Brendan Duffy: Paying it Forward

Blake Cesarz, Student Support Specialist

The year 2020 wasn’t the year anyone hoped for. An unprecedented period in our nation’s history, and in the world’s, this past year has shown us both our collective best and our collective worst. It has tested us, challenged the boundaries of normalcy, made us think, reevaluate, and reconsider. Though the year certainly closed its fair share of doors and put some things on hold, it surprisingly also created opportunities we would not have otherwise had; the opportunities to grow, to reconnect, to reaffirm frayed or fraying bonds, to practice empathy, revisit old passions, or discover new ones, to contribute to a cause, and to become, perhaps, more than we were.

Brendan Duffy, a senior studying communication and political science who utilized SALT Center services during his time at the university, has faced quite a few of his own challenges amidst the pandemic.

Brendan Duffy

Photo courtesy of Paxton Tomooka

“Everything changed from the moment we went whole routine has changed; the way I feel, have to learn, and participate. It’s more difficult to find motivation. Also, not having that face-to-face time with your teachers and classmates is very difficult. Jennifer Hansen, my Student Support Specialist, helped me out a lot, and I think a lot of other students at SALT have had that support from their Specialists. Jennifer especially does a really good job with that.”

To overcome these challenges, Brendan not only sought out support through the SALT Center, but he also decided to fight the pandemic firsthand by taking on the role of a COVID Ambassador within the University’s Local Government and Community Relations department, for which he had interned this past summer. Brendan has been no stranger to campus engagement, having participated in the Honors College as well as in the Athletics department, where he served for a time as the University’s mascot, Wilbur T. Wildcat. However, it is this most recent role as a COVID Ambassador of which he seems most proud.

“When we got started, it was basically just me, another intern, and my boss’s son who were the only COVID Ambassadors. We had one golf cart between us, and our goal was to handout masks around campus, and direct the flow at campus testing centers. We also had info cards to tell people the regulations for campus and for the city. The education aspect was extremely important, and the first week of school, I really thought we had our work cut out for us because not a lot of people were wearing their masks. But, week by week, as we got more people on our team, and the more people saw us around campus…there’s a big change from the first week of school to now.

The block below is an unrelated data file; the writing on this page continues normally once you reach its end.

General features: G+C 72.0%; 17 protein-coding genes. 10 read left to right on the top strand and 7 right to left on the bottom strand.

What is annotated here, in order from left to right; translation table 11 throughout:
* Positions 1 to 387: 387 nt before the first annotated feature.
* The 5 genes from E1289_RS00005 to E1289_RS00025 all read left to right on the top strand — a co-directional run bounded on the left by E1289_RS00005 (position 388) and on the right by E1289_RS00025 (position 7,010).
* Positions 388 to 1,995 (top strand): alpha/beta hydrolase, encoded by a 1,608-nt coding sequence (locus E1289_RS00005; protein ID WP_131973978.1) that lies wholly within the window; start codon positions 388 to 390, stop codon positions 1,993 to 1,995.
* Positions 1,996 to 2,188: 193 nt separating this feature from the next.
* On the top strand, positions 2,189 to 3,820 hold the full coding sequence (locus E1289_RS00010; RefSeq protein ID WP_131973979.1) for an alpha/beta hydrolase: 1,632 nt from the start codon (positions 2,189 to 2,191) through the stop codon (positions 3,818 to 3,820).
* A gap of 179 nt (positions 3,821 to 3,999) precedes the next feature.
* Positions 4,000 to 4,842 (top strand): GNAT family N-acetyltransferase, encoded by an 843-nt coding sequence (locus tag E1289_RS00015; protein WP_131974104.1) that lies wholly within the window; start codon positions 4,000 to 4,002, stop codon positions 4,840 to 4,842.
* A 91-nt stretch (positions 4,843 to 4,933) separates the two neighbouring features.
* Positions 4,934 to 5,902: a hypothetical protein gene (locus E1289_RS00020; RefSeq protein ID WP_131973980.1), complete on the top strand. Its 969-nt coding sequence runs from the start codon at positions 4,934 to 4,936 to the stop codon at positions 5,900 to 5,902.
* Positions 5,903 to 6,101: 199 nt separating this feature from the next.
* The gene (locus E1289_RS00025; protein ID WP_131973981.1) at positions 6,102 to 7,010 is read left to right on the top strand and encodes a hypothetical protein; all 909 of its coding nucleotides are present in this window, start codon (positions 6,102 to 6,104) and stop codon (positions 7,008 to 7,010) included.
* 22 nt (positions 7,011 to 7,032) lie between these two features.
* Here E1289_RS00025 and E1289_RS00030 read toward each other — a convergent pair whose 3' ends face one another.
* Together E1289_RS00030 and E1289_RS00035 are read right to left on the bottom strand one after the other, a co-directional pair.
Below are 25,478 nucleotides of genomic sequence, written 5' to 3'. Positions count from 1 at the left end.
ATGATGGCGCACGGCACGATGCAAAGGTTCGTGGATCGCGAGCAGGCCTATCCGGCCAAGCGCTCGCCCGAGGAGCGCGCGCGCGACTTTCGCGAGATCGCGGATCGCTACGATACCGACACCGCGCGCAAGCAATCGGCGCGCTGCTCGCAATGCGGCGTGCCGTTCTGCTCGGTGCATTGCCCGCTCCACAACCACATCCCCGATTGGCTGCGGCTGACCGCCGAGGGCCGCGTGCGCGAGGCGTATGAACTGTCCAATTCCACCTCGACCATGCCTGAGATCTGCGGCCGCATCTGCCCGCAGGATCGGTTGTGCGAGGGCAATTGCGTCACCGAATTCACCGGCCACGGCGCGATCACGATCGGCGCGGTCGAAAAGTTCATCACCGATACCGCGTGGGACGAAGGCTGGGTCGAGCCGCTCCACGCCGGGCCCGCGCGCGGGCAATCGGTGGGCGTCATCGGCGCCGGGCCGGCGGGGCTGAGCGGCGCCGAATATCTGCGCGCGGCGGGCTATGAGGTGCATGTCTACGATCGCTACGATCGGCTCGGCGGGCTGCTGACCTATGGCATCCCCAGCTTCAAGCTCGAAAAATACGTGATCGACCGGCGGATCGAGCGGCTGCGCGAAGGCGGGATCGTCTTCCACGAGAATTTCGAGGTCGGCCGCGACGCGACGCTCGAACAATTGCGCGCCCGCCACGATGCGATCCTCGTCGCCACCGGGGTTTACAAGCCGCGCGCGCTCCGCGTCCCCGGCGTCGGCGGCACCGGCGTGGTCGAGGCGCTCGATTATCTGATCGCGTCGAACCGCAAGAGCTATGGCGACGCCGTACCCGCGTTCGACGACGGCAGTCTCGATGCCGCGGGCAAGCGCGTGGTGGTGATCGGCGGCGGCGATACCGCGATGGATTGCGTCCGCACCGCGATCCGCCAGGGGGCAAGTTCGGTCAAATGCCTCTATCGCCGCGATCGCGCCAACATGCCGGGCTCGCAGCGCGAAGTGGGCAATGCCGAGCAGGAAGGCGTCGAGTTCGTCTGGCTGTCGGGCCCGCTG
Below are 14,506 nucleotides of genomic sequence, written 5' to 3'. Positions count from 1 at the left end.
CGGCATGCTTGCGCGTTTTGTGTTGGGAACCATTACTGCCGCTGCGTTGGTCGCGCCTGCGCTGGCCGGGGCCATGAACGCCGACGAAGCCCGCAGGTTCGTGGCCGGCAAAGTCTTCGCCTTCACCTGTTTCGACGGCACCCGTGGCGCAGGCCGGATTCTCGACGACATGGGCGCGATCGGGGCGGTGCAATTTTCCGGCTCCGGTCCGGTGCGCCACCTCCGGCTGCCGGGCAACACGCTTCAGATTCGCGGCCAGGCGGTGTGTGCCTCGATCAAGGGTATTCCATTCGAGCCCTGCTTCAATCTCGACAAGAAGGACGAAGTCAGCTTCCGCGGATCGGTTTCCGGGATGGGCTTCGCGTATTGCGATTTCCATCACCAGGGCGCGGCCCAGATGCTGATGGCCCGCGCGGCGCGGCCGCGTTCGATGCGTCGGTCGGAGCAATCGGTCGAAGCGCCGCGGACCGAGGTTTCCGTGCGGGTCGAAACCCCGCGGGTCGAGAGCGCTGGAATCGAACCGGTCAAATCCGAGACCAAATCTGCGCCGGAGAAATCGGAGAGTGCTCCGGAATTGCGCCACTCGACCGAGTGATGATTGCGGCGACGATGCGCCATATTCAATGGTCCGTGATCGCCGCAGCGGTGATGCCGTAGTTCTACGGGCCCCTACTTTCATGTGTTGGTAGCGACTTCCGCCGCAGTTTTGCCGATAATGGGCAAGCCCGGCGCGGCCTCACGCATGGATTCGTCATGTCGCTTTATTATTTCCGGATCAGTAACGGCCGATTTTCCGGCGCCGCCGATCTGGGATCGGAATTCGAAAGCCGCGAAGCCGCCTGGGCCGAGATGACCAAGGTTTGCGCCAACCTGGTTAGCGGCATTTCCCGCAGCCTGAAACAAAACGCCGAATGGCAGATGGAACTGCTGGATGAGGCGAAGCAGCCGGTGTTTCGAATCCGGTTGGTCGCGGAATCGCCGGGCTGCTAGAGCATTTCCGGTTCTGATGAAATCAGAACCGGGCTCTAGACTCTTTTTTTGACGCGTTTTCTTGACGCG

"I think this period is going to be talked about for a long time, even when it’s all over, and I’ll be able to say I was one of the people who was out there trying to make a difference." 

Brendan’s commitment to his fellow students during this unprecedented time is a shining example to us all. In a time filled with a blaring fever pitch of confusion, and so very many voices clamoring to be heard, it is with a quiet dignity, and a gentle hand, that Brendan and his fellow Ambassadors entered the fray to provide a symbol of safety, personal responsibility, and security for our campus community. From it all, Brendan not only shared that he grew in the role as a leader, he also shared his big take-away from the whole experience:

"Kindness really does go a long way. It’s been a scary time, and an election year, so everyone has been a little more on edge. I think when someone’s kind to you you’re more likely to respond in kind, because it’s important to pay it forward."